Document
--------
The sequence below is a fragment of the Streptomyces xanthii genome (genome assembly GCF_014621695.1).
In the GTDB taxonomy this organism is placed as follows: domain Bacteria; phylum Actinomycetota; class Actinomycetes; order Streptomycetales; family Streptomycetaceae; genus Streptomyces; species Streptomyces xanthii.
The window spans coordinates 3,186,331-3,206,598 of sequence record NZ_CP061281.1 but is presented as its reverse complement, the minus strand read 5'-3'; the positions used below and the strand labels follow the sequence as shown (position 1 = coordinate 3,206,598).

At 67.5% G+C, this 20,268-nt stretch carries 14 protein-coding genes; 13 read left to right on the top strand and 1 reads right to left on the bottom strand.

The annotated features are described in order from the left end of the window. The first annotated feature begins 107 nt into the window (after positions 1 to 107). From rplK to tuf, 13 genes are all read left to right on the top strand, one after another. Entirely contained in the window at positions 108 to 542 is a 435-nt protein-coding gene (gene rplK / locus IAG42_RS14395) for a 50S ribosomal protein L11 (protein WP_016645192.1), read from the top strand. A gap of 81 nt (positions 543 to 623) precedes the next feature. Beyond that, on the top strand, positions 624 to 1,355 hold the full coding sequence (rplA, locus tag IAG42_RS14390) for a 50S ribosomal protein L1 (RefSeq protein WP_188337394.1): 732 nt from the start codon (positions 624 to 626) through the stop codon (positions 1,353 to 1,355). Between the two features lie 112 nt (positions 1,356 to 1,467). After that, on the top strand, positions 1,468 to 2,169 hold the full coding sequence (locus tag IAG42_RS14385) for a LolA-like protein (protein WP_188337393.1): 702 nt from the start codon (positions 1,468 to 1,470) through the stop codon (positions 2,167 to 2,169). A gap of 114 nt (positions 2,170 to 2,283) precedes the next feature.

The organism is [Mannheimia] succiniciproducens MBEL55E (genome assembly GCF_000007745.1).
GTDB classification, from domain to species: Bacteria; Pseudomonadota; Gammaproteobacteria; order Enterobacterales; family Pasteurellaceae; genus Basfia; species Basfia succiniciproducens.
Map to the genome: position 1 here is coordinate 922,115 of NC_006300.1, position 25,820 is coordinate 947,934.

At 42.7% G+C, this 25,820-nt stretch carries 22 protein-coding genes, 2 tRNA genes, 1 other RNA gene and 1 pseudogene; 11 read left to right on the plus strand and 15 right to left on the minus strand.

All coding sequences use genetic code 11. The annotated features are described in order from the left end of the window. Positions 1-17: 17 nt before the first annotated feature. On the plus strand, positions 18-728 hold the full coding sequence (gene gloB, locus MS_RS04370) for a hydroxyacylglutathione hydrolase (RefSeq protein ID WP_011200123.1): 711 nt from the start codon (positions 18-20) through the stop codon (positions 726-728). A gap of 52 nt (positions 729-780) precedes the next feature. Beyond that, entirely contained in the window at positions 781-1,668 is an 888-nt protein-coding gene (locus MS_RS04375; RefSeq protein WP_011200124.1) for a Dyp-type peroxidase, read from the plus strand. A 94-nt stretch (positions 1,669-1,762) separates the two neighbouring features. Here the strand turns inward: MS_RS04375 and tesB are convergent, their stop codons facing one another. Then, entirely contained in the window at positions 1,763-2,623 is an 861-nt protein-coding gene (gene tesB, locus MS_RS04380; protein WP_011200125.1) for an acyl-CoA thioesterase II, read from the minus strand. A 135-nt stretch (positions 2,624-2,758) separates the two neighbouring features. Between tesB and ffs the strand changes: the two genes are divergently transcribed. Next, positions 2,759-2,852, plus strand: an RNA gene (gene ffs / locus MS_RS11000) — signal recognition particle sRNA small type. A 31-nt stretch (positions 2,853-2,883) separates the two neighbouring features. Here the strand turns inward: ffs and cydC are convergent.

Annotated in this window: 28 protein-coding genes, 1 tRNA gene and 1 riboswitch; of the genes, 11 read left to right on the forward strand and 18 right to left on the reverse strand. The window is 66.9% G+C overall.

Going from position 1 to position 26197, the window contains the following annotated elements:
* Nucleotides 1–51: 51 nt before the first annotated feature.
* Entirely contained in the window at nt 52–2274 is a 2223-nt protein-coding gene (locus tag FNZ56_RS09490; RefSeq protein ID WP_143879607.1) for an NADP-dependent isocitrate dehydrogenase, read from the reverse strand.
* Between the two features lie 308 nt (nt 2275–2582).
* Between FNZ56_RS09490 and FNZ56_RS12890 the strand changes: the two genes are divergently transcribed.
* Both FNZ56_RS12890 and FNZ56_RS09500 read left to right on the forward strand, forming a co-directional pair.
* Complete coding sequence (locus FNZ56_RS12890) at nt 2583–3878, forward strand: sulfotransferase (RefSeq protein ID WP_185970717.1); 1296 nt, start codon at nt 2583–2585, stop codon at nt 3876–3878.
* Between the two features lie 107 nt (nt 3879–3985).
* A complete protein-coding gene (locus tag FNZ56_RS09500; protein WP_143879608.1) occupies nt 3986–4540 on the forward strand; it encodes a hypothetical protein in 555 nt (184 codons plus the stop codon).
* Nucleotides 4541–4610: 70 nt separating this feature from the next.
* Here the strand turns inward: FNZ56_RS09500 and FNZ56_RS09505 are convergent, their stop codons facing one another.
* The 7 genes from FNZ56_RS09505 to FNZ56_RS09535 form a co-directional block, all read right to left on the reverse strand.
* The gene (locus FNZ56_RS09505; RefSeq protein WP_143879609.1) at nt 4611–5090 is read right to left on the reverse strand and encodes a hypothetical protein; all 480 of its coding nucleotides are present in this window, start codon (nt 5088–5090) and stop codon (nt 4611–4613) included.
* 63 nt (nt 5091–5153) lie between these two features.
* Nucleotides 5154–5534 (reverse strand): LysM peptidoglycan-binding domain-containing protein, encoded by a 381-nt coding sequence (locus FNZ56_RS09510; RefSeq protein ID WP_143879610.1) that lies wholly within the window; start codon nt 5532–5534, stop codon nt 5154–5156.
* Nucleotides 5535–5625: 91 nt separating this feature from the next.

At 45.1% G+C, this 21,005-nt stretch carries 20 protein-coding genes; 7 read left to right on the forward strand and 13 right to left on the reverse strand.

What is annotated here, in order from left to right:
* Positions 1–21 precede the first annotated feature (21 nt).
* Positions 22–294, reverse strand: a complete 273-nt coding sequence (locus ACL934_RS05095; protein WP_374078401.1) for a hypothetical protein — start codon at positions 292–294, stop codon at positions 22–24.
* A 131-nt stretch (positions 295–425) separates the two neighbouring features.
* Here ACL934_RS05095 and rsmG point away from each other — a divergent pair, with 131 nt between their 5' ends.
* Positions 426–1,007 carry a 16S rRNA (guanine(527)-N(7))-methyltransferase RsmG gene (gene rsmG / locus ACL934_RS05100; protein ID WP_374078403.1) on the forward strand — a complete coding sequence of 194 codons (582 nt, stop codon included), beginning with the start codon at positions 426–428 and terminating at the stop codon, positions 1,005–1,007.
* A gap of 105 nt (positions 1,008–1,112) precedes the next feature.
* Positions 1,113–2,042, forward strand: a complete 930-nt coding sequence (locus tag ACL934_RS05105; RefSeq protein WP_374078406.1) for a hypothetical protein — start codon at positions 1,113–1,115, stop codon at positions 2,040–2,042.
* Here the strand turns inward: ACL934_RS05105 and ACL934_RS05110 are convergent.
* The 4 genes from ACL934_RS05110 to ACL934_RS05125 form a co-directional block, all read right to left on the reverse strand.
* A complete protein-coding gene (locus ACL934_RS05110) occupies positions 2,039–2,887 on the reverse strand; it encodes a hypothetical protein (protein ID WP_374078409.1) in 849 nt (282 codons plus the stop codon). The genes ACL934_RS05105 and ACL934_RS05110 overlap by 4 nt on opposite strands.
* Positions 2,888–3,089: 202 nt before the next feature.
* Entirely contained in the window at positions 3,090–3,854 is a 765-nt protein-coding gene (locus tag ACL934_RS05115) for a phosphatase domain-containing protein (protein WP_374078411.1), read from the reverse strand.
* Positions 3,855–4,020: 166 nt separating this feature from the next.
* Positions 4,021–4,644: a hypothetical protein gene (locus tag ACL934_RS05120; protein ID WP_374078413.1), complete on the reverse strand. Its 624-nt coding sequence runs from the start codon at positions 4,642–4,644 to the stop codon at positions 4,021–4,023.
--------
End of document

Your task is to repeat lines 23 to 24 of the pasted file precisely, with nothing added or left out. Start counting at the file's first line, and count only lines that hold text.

* The 7 genes from FNZ56_RS09505 to FNZ56_RS09535 form a co-directional block, all read right to left on the reverse strand.
* The gene (locus FNZ56_RS09505; RefSeq protein WP_143879609.1) at nt 4611–5090 is read right to left on the reverse strand and encodes a hypothetical protein; all 480 of its coding nucleotides are present in this window, start codon (nt 5088–5090) and stop codon (nt 4611–4613) included.